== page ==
Grief is a waiting room with broken blinds. Cracks in the slats reveal some light outside, but since the pulleys won’t move, it’s impossible to know when—or if—the sun will shine on us again. The first time you lose a parent, this room feels strange and its shadows thwart your compass.  Like death itself, you’ve been told that grief brings anguish ...
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ADIÓS TO MY PARENTS, a novel by Héctor Aguilar Camín, reviewed by Kim Livingston

ADIÓS TO MY PARENTS, a novel by Héctor Aguilar Camín, reviewed by Kim Livingston

fiction reviews, translation /
Adiós To My Parents is a universal family story. Although the setting (Mexico, Belize, Guatemala) is unfamiliar to me—I’ve lived in the Chicago suburbs all of my fifty-one years and, regrettably, have taken only one Spanish class—the people in this book are so richly drawn that I know them instantly ...
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A STAB IN THE DARK, poems  by Facundo Bernal, reviewed by Johnny Payne

A STAB IN THE DARK, poems by Facundo Bernal, reviewed by Johnny Payne

poetry reviews, reviews /
One imagines this first existing as a notebook, non-committal if tending toward provisional completion, then, as Stein might put it, becoming what it became. In his most explosive work, Trilce, César Vallejo’s more formally complex poems are not necessarily more ambitious than those done in prose, in which he tends to offer greater immediate clarity, yet equal force. In fact, some of these explorations are more heightened and exploratory than the often-sentimental and casually conventional Human Poems. ...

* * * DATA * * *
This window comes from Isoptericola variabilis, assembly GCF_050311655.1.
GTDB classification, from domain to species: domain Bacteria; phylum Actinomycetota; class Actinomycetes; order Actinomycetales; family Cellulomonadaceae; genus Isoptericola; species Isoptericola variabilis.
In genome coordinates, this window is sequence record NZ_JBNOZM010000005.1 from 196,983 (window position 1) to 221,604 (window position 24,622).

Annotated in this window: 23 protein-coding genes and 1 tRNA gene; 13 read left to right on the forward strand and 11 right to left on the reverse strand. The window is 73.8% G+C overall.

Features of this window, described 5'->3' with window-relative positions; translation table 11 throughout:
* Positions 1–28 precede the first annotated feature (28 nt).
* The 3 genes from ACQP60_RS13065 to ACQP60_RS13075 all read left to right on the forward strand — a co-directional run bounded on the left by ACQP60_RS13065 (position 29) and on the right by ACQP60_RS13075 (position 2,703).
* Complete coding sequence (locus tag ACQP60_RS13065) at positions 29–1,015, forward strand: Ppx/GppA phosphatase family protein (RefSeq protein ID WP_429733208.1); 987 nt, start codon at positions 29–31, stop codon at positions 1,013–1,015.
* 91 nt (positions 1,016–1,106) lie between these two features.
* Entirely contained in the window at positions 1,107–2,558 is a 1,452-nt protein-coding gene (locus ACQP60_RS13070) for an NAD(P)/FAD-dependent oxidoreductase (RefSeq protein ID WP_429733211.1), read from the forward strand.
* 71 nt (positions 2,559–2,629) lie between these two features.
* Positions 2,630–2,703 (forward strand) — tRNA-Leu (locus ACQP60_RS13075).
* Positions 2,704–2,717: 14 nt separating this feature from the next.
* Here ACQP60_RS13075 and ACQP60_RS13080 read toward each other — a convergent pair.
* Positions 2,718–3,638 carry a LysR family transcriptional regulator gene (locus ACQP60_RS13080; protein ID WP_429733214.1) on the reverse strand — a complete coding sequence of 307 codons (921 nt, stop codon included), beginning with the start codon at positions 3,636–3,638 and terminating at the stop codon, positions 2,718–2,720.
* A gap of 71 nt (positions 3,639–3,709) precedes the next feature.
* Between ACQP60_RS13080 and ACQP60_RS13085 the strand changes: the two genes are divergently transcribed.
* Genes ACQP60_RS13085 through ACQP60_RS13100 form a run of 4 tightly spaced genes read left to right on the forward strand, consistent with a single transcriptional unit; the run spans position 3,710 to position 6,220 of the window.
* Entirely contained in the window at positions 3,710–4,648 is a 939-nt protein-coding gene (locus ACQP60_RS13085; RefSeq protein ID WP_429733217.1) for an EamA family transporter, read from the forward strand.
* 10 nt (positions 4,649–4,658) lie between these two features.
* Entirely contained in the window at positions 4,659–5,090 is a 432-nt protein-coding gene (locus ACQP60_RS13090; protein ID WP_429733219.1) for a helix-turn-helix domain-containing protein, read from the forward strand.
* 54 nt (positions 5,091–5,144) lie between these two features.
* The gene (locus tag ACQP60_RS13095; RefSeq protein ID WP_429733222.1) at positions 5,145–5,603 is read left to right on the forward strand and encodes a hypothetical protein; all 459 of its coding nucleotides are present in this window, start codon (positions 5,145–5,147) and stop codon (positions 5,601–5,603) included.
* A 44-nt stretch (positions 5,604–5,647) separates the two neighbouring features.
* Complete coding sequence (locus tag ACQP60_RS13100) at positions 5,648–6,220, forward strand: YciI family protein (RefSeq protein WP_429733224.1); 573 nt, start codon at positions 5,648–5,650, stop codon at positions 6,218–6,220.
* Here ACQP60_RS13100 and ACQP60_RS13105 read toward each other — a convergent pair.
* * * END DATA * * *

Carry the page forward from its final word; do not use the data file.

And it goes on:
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THE ROAD TO UNFREEDOM, nonfiction by Timothy Snyder, reviewed by Susan Sheu

THE ROAD TO UNFREEDOM, nonfiction by Timothy Snyder, reviewed by Susan Sheu

nonfiction reviews, reviews /
Since 2016, many journalists—as well as academic, political, and literary writers—have been sounding the alarm about the future of American democracy. The writers trying to shake Americans out of their manifest-destiny stupor are a diverse cast, ranging from activists who wouldn’t hesitate to label themselves members of “the resistance,” like New York Times op-ed columnist Charles Blow, to people like David Frum, former speechwriter for George W. Bush, who is still reviled by many on the left for his role promoting the Iraq and Afghanistan wars ...